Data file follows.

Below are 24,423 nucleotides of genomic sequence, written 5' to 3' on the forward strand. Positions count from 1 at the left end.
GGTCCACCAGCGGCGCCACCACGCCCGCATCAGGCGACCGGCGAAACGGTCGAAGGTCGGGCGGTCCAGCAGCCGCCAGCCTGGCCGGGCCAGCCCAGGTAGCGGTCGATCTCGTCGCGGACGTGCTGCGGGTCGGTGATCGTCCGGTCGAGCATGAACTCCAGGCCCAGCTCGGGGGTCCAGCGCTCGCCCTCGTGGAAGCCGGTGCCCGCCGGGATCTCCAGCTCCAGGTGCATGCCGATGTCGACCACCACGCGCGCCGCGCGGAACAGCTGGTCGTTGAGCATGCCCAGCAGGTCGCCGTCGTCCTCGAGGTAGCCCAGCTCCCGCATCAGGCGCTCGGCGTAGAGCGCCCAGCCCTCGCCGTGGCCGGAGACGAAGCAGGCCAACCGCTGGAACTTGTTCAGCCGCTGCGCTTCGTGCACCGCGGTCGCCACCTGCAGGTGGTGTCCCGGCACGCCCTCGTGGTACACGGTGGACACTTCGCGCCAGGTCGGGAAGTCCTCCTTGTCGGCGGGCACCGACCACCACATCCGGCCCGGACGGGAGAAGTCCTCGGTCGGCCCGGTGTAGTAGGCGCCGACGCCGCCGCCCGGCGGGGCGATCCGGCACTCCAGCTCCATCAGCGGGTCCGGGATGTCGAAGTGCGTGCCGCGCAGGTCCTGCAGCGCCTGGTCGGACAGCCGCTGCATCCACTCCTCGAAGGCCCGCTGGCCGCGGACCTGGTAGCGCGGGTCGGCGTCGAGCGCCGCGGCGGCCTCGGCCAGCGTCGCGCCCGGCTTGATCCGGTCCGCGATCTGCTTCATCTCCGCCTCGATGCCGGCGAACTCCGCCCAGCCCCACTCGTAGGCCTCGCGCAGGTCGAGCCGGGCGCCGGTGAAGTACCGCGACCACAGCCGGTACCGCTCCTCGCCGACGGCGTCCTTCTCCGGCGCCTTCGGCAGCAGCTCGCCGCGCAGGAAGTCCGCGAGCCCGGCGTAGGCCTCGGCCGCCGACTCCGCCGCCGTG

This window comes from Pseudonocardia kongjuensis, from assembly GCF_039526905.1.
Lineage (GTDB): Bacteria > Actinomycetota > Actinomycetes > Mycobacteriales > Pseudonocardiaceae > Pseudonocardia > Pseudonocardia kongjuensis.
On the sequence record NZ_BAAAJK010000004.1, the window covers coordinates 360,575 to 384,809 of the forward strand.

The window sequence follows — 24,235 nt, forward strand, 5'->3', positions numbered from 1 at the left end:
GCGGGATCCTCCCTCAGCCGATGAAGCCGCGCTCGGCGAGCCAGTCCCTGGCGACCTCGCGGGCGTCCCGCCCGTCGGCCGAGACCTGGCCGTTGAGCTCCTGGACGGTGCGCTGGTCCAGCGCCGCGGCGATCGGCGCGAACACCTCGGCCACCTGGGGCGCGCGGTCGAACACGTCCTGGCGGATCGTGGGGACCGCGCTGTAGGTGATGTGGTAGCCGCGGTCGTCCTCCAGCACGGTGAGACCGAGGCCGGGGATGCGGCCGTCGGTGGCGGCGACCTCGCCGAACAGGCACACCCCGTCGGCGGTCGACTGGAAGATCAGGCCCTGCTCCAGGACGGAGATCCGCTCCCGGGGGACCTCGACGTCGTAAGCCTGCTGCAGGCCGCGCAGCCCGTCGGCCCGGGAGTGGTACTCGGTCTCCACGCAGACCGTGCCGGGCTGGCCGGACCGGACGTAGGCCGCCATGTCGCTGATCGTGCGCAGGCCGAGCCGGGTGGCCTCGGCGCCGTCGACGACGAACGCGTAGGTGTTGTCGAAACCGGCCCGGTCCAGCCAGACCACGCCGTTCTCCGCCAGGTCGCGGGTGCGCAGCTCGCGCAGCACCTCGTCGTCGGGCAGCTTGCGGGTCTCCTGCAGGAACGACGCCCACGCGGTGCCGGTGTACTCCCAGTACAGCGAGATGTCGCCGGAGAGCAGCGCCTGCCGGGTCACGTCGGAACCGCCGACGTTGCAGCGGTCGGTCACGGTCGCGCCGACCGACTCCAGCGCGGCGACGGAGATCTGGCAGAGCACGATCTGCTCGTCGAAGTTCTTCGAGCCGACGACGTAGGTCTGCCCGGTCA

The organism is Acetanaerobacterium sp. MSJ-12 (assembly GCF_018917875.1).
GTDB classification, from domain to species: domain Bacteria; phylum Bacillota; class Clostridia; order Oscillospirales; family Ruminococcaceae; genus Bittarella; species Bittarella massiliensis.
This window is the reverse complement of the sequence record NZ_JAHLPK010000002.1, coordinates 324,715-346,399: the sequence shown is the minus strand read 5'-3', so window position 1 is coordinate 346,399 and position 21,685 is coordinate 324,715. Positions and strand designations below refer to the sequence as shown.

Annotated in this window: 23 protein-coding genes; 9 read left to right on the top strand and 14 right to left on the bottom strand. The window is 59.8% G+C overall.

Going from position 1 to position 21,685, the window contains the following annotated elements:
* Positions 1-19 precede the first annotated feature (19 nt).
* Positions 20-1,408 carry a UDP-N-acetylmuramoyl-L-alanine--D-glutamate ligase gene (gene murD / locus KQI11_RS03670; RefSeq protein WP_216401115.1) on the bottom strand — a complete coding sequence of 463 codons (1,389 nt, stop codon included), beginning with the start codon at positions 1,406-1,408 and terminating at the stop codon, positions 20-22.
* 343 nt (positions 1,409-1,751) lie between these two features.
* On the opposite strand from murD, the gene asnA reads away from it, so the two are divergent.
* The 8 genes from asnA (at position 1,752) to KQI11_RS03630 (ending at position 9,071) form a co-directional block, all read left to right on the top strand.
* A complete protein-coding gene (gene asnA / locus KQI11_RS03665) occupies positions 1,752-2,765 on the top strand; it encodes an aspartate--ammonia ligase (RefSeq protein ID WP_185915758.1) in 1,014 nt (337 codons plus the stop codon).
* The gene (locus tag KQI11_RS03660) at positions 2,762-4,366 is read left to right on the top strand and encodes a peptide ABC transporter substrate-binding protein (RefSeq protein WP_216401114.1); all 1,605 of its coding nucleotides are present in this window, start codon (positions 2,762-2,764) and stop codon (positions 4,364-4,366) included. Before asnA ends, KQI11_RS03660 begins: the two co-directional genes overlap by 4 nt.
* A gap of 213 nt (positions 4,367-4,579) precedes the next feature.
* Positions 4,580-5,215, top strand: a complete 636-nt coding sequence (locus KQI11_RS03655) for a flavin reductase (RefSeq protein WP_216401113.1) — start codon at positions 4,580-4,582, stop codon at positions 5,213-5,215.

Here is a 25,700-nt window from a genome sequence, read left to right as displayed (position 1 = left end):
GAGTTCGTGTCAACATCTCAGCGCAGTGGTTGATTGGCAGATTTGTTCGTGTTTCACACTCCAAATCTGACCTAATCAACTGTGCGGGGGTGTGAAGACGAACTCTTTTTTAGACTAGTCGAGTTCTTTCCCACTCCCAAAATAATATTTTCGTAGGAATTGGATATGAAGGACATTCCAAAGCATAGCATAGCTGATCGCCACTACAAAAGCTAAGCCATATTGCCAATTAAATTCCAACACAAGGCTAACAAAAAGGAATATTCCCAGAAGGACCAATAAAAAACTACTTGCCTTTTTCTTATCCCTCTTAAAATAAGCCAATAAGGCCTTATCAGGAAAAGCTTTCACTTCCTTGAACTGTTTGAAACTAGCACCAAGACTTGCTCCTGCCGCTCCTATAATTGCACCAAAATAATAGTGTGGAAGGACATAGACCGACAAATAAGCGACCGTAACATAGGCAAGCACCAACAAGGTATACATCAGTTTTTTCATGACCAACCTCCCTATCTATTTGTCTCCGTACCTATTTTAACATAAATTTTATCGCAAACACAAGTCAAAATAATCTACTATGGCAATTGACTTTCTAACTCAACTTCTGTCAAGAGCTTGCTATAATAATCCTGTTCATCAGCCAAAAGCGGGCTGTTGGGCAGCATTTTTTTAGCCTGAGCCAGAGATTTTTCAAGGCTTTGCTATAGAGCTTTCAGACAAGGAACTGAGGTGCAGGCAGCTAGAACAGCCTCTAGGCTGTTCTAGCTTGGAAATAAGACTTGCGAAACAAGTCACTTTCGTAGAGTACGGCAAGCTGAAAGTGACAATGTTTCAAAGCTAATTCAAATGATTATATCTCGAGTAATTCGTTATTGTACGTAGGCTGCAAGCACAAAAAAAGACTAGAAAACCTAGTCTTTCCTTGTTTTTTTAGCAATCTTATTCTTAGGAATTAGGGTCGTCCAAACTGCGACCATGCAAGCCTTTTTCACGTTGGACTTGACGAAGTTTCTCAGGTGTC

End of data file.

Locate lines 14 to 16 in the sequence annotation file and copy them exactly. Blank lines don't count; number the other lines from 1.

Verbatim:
* Positions 20-1,408 carry a UDP-N-acetylmuramoyl-L-alanine--D-glutamate ligase gene (gene murD / locus KQI11_RS03670; RefSeq protein WP_216401115.1) on the bottom strand — a complete coding sequence of 463 codons (1,389 nt, stop codon included), beginning with the start codon at positions 1,406-1,408 and terminating at the stop codon, positions 20-22.
* 343 nt (positions 1,409-1,751) lie between these two features.
* On the opposite strand from murD, the gene asnA reads away from it, so the two are divergent.